“The problem,” says Dr. Houpt, “is that we dont train cats to do anything. Probably the only cognition problem that a cat owner would pick up would be an animals inability to find its food dish. And this, of course, could simply be due to a lack of perception. Maybe the old cats eyesight is weak. Or if it doesnt respond to you, maybe thats because it cant really hear you anymore.”

Risk Factors
All breeds are at risk for feline senility, says Dr. Houpt, males and females equally. “Indoor cats are more susceptible,” she notes, “because outdoor cats dont usually reach the age of 15 or so, when the signs of senility generally start to be noticed. They tend to die much younger as the result of being hit by cars, getting infected with fatal diseases, fighting with other cats or being attacked by dogs, coyotes and other animals.”

A genetic predisposition for senility may exist, she adds, “But we are only able to study that possibility in purebred cats with a family history, and we havent had enough cases to determine whether genes do or do not play a role.”

Giving Comfort
Certain measures might help prevent or delay the onset of senility, says Dr. Houpt, while others will ease the discomfort of an already affected cat. For example, she suggests that cats 15 years of age and older be fed a diet rich in vitamin E, carnitine (a meat derivative) and antioxidants, substances that are known to retard the effects of aging. Such diets are readily available without a prescription.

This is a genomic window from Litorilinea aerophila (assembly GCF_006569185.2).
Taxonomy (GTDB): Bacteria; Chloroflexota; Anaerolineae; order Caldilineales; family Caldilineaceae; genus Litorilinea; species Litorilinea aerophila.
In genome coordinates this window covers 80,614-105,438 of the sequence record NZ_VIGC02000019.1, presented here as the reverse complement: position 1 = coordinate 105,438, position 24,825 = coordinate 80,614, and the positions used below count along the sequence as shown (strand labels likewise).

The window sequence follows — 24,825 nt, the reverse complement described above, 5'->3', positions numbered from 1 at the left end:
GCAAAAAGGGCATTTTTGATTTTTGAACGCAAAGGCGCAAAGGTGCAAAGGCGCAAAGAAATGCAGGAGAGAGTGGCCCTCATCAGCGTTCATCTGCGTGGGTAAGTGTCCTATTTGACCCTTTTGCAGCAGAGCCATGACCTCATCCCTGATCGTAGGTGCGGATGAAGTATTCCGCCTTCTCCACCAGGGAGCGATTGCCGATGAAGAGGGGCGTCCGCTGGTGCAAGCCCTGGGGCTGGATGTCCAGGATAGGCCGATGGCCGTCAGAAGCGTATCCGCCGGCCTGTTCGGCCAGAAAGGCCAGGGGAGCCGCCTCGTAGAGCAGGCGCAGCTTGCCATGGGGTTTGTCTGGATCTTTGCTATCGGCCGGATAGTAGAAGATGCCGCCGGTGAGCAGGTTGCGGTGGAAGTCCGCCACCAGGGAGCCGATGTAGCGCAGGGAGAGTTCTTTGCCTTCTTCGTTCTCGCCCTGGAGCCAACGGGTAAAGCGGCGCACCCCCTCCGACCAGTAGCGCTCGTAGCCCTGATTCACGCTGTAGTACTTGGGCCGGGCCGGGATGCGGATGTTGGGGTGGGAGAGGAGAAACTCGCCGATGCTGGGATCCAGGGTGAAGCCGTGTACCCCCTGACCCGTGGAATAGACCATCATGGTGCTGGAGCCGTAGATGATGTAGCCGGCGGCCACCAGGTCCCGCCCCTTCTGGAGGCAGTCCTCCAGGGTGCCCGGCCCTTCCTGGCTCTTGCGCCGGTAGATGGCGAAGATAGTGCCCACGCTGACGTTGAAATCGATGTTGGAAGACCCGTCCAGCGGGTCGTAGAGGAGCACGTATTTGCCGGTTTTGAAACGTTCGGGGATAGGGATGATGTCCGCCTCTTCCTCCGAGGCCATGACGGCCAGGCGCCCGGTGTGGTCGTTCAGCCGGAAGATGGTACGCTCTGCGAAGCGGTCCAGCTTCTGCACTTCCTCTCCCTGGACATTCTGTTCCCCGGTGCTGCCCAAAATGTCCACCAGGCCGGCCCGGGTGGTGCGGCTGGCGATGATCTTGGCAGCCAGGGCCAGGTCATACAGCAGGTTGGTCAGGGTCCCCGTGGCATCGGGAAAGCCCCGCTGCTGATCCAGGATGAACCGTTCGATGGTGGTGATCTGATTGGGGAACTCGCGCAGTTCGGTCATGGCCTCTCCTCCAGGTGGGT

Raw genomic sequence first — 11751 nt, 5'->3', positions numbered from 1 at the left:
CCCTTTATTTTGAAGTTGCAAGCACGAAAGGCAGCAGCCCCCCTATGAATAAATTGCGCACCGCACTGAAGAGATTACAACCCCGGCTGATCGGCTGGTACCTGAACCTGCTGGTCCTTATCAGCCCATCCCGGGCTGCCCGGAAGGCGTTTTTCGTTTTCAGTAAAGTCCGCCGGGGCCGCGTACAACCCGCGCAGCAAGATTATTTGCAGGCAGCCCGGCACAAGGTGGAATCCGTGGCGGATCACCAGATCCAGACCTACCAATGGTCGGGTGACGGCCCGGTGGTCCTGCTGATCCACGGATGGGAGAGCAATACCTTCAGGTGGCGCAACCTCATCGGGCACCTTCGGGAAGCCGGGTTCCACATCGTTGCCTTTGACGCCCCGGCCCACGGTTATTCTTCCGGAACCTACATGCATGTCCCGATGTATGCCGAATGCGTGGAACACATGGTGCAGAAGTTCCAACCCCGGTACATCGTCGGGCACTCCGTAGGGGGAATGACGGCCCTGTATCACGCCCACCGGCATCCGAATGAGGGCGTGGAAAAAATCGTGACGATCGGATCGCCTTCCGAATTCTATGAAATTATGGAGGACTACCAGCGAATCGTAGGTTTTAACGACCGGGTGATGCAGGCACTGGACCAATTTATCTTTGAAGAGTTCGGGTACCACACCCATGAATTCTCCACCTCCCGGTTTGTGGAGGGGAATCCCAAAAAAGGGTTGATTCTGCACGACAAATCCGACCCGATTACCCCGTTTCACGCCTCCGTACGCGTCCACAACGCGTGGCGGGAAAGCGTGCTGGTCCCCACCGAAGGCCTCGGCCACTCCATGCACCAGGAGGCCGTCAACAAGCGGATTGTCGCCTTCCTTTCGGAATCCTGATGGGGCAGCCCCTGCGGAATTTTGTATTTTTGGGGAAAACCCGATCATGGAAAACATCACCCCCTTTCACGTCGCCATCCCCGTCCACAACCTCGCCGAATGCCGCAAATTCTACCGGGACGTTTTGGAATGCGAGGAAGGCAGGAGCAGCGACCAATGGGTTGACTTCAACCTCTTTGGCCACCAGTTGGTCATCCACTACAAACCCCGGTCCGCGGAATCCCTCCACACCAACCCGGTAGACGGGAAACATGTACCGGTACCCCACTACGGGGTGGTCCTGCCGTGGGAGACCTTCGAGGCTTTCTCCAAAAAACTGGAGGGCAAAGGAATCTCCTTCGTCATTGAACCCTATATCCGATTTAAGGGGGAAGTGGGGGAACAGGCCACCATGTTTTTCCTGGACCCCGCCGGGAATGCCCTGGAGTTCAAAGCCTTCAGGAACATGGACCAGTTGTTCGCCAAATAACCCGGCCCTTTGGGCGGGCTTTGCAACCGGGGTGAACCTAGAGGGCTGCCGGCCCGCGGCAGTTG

“These substances seem to be protective and to some extent curative,” she says. “I would certainly feed them to an old cat as long as there is no medical reason for its having to be on a different kind of diet.”

Also, she advises, owners should try to reduce stress in an aging cats daily life. “Dont bring another cat or a dog into the household,” she says. “This can be very stressful during this period of an animals life.”

If the aging cat has trouble going up stairs or jumping onto a bed, she suggests providing a ramp to help the animal. And make sure that its litter box is readily accessible and that the animal can get in and out of it easily.

Take the cat to the veterinarian for routine checkups. If its unusual behavior is due to an underlying illness, the veterinarian can recommend treatment. If senility is diagnosed, the veterinarian may recommend medications to ease the signs.

And, adds Dr. Houpt, give the old boy or girl a lot of affection. “Let it lie in your lap,” says Dr. Houpt, “and stroke it gently. That will often work to reduce its stress. If it doesnt like being petted, the cat will let you know.”